When you first open the Infinity of Nations app you are greeted with a menu of four choices “Infinity of Nations Guide”, “About This Exhibition”, “Museum Information” and “About This Application”. This app eschews the traditional menu icons at the bottom as well as any keypad option for entering audio tour stop numbers and replaces these with a simple, elegant visual navigation.
Tapping “Infinity of Nations Guide” takes the user to a list view of the twelve different sections in the exhibition and an introduction. At the bottom are two options for the user to toggle between. Tap the map view and the user gets a map of the exhibition which you can scroll back and forth. Tapping the section labeled “Southwest” and the user is presented a graphic representation of the display case as it is in the exhibition.
The user can scroll along the virtual display case. Numbers and a white boarder around several of the objects invite the user to tap on the object revealing a brief audio clip and an image of the object. The audio starts automatically for the user. The user also has the choice of tapping “Description” for a text version of the information in the audio clip. Tapping the description does not interrupt the audio.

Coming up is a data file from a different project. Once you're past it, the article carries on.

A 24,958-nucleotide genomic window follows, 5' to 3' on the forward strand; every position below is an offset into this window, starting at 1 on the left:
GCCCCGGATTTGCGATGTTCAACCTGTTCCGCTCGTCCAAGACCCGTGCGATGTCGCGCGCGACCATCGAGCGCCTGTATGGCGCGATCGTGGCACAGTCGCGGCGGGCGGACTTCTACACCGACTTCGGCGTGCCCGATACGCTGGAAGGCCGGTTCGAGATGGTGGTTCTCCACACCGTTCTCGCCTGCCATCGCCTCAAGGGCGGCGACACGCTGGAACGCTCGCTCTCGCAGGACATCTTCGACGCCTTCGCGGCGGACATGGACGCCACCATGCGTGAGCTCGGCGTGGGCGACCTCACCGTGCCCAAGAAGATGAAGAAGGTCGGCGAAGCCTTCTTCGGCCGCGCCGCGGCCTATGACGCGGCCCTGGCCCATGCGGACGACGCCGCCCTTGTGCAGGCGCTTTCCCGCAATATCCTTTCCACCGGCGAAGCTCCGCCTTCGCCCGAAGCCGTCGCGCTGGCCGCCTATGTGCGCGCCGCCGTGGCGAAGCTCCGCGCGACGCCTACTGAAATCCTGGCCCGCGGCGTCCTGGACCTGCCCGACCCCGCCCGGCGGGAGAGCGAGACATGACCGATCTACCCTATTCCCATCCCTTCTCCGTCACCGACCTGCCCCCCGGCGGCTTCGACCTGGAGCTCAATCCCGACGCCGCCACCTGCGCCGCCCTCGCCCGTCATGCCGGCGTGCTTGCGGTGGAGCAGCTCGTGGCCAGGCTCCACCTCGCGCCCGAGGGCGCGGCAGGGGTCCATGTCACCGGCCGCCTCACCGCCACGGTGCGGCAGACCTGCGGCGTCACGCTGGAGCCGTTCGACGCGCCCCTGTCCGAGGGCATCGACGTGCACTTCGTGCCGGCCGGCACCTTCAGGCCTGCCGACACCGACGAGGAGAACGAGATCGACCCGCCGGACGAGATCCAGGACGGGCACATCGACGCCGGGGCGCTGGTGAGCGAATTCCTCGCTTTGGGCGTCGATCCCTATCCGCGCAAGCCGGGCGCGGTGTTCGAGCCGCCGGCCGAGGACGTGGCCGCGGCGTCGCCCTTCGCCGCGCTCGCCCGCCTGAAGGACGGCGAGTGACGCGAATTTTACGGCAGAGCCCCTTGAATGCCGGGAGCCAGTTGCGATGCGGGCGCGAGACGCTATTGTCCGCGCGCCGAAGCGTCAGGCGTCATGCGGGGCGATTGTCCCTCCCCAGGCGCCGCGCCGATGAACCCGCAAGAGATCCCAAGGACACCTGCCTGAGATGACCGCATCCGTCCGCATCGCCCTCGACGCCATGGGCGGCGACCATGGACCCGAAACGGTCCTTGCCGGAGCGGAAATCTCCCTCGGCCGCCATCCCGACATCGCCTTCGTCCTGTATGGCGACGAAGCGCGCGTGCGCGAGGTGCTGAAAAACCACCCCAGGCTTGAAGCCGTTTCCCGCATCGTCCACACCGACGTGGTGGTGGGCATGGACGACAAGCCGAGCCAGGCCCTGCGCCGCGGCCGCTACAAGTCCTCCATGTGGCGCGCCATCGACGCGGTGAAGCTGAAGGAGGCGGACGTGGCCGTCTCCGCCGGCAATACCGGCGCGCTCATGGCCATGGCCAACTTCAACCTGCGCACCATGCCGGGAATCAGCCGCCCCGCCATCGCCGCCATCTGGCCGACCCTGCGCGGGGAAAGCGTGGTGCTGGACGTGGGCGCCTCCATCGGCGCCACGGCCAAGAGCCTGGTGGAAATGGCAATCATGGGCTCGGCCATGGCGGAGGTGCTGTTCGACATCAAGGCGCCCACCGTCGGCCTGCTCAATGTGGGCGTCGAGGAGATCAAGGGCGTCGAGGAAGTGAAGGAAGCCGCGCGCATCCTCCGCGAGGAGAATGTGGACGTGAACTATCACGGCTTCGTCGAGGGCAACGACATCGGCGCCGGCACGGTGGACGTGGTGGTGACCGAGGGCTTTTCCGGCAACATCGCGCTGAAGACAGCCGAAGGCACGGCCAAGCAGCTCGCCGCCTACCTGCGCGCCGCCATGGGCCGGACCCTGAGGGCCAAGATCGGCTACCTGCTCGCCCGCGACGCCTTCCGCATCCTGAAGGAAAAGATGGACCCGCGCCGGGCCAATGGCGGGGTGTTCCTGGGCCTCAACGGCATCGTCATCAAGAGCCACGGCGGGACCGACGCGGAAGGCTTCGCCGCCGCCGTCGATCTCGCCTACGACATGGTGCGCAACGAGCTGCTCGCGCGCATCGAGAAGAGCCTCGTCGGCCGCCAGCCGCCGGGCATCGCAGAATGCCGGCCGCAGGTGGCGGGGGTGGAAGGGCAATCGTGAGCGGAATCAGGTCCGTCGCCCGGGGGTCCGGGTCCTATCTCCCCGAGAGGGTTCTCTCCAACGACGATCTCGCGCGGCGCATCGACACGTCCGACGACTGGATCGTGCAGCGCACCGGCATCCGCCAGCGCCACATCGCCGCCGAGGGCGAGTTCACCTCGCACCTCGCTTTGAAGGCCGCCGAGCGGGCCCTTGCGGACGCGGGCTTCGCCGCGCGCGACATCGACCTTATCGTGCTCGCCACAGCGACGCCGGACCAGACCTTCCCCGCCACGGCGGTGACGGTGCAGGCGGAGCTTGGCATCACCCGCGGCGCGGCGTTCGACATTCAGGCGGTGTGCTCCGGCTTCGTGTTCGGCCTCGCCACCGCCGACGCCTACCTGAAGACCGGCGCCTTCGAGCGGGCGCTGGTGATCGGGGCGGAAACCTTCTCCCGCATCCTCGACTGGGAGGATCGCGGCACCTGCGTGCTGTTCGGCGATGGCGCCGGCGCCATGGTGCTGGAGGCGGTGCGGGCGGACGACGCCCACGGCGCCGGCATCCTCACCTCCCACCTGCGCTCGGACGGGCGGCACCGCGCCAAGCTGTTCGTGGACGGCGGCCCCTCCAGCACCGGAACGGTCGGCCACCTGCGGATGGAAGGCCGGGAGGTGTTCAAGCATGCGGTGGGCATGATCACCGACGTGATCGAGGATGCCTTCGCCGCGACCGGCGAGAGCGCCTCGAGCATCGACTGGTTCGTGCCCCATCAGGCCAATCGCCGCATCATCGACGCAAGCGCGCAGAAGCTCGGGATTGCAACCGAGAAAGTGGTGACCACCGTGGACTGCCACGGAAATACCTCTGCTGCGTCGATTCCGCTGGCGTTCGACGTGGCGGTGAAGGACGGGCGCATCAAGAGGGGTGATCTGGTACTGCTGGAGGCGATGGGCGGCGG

Tap on the image, in this case of a Hopi manta, and the user can zoom in for a closer view and pan around the image to really appreciate the details. Again, doing so does not interrupt the audio. This only makes sense but that isn’t always the experience in every app. It’s this type of attention to the user experience that really makes this app a pleasure to explore.
Accompanying the text description is a thumbnail of the same image and if the user chooses to tap on the thumbnail then again you can zoom and pan the image. Makes sense but again not every developer pays attention to the user experience the way Daniel Davis and Tristan Interactive have in this app.
One of the beauties of this apps design is that it works well for both the virtual visitor and the on-site visitor and allows for a seamless experience moving from one to another. If after viewing the app there are items I specifically want to view when I visit the exhibition I’ll know exactly where they are located. And vis-a-versa after leaving the exhibit if you wanted to explore a section further you would be able to intuitively navigate right to the section.